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Victims of Domestic Violence and Abuse - Motion to Take Note

Part of the debate – in the House of Lords at 12:21 pm on 6th June 2019.

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Photo of Lord Ponsonby of Shulbrede Lord Ponsonby of Shulbrede Labour 12:21 pm, 6th June 2019

My Lords, I too pay tribute to the noble Baroness, Lady Newlove. I particularly agree with her opening point on the inappropriateness of using police requisitions rather than police bail when one is dealing with domestic abuse cases. This is something that I see quite often and it is of great concern. I also agree very much with the comments of my noble friend Lady Armstrong and the noble Baroness, Lady Burt. We sit on the Joint Committee for the draft DA Bill and it has been a pleasure and a privilege to serve with them both. I sit as a magistrate in London, in Westminster magistrates’ court in the Specialist Domestic Abuse Court, and I will concentrate my comments on the way we work in that court.

I have been a magistrate for about 14 years now, and in that time we have seen a development of the recognition of domestic abuse as a pervasive ill in our society. The courts have adjusted procedures and sentencing practices and we are still looking at ways to hear cases fairly and reduce the very high drop-out rate of cases coming to court.

I will make a brief comment on family courts. Some 70% of all cases in the family courts have a DA element to them. Of course, that needs to be recognised when we are finding suitable long-term arrangements for children. That is a separate subject and I will not dwell on it now, but I think that the Government’s three-month review of the role of the family courts is inadequate. It is a very complex matter and one of the most difficult things that I have to deal with, so a more in-depth study would be appropriate for the work of the family courts.

The figures for domestic abuse in England and Wales are in the briefing note that we received from the Library. It is clearly a gendered crime in that the vast majority of victims are women, but other groups such as disabled people and elderly people are disproportionately vulnerable. It is also a hidden crime in that it occurs mainly in private, in the home. It is also—this has been touched on in today’s debate—difficult to define what domestic abuse is. The perspective of domestic abuse has evolved in the time that I have been aware of it over the last 14 years.

I shall say something more about the work of Westminster magistrates’ court. It is supported by a charity, Standing Together. Complainants are supported through the court process. This time-consuming work is done so that women—and it is usually women who are the victims—understand the process and the likely outcomes of the court’s sentences. Another important factor is that the court will be better informed when making bail decisions. Bail is very often one of the most difficult decisions one has to make in court. The additional information we get as magistrates means that we can make better decisions. All this extra, non-statutory support that we get in Westminster magistrates’ court is paid for by the local authorities—Hammersmith and Fulham and Westminster councils.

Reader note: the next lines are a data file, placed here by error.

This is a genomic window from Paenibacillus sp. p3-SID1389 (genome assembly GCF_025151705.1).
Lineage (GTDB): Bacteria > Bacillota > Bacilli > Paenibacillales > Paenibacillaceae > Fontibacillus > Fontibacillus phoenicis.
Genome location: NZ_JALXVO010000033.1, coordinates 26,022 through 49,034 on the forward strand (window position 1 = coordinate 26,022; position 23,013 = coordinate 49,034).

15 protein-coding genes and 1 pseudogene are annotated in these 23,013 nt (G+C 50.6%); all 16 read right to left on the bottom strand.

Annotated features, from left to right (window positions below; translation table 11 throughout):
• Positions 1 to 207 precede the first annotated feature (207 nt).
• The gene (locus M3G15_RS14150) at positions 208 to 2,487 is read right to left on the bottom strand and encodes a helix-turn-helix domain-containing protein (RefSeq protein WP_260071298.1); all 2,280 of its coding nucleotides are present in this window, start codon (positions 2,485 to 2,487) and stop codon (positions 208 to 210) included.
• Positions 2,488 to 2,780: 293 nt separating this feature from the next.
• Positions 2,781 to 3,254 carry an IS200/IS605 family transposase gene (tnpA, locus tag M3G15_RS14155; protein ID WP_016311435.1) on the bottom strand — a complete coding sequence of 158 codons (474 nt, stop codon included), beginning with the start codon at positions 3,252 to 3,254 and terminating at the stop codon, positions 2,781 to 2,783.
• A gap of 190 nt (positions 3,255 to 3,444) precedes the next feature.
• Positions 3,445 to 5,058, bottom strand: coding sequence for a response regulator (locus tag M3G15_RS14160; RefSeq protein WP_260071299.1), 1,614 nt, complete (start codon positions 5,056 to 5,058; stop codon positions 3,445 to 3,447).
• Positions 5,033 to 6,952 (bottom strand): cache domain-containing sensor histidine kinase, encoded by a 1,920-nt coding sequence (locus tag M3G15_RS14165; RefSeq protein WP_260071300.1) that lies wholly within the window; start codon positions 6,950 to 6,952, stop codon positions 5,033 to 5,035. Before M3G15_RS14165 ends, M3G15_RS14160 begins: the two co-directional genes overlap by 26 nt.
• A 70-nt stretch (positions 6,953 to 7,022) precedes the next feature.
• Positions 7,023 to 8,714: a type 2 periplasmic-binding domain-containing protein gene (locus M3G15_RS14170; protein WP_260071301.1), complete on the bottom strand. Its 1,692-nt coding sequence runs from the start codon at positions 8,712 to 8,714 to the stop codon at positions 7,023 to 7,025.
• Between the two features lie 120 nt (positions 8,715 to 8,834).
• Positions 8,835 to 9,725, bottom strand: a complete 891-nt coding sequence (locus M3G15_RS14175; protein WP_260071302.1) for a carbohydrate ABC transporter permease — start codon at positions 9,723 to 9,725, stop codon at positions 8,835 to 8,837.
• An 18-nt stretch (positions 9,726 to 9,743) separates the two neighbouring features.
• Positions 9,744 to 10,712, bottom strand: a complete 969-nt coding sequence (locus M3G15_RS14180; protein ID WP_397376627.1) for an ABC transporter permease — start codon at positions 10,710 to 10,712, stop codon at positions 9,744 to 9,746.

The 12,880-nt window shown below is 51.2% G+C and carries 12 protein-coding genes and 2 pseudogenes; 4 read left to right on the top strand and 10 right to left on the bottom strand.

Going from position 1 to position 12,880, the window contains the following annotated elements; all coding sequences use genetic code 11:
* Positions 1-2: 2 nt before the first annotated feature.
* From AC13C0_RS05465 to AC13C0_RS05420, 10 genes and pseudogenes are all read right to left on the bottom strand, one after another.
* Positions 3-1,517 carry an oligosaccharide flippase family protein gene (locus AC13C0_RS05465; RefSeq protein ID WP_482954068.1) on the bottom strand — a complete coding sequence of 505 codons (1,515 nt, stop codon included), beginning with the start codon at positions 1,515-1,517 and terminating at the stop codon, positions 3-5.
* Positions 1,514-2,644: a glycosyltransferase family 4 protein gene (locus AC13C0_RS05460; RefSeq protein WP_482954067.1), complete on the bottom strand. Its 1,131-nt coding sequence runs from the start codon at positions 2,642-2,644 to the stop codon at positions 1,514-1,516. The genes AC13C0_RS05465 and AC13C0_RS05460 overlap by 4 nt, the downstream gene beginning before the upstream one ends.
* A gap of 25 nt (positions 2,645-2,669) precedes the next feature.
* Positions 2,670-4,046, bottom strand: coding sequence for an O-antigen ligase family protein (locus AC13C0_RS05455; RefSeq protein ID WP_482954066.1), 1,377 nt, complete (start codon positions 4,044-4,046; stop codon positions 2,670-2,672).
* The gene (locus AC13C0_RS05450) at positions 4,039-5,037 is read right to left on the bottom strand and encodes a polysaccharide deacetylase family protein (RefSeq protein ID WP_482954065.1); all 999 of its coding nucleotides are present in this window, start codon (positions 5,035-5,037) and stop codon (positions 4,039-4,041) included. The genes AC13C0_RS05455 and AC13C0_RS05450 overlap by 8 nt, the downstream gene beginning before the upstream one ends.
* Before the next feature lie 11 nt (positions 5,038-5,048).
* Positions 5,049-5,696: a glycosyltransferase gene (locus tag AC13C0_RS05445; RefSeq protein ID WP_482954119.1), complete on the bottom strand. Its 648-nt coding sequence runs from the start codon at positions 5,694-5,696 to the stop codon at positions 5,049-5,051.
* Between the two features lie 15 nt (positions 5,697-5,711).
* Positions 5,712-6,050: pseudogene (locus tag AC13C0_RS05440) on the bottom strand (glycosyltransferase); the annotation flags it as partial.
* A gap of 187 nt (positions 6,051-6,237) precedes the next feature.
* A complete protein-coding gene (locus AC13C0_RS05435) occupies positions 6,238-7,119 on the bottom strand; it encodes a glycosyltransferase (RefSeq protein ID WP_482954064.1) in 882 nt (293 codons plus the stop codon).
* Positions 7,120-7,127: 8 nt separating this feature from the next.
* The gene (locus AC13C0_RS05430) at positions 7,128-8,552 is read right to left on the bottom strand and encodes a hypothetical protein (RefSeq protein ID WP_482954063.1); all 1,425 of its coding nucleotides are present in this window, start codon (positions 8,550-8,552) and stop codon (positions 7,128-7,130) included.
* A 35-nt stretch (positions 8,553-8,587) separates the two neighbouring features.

I shall go through the extra support we get from the co-ordinators who work in the court. First, the complainants’ wishes are much better understood by the court than may normally be the case outside a domestic abuse situation. Secondly, there is a far fuller understanding of ongoing proceedings in other jurisdictions, other matters that may be coming to court and previous hearings. Thirdly, and equally importantly, the co-ordinator will liaise with social services to understand issues in the family background and the housing status of the men and women involved. Fourthly, we get additional police information—namely, callouts to the home. That can, and sometimes does, colour our decision on bail. There is also better tracking of cases. There is liaison with local authorities through the MARAC procedure, which is the complex recording and research of difficult cases, and with police community safety officers and witness care.

It is evident to me that, while these courts play a central role in ensuring that the guilty are brought to justice, they are, and must be, only one part of a wider co-ordinated community response to the complexities of domestic abuse. Ongoing support of DA victims not only supports better outcomes in court but means that victims will feel better able to leave abusive relationships and live safe, violence-free lives. The management of specialist DA courts is done by the normal court listing process, but we have 10 agencies that regularly sit in on meetings as we review procedures and listing patterns.

As a magistrate, I do not get involved in looking at conviction rates. Magistrates leave that to the CPS and literally leave the meeting when that subject is talked about. Our concern as magistrates is just that the case gets on so that we can have a fair hearing of the matter before us. I know that the Government are sympathetic to the work of these courts, and we have benefited greatly from the non-statutory support of the specialist co-ordinators. However, I believe that, even without that support, the court could do better in addressing the procedures and levels of co-ordination with other agencies to get better outcomes for domestic abuse cases. The statistics in Westminster show that the number of defendants is increasing, the conviction rate is increasing and the number of hearings per completed case is decreasing—all of which helps to give proper support to specialist domestic abuse courts.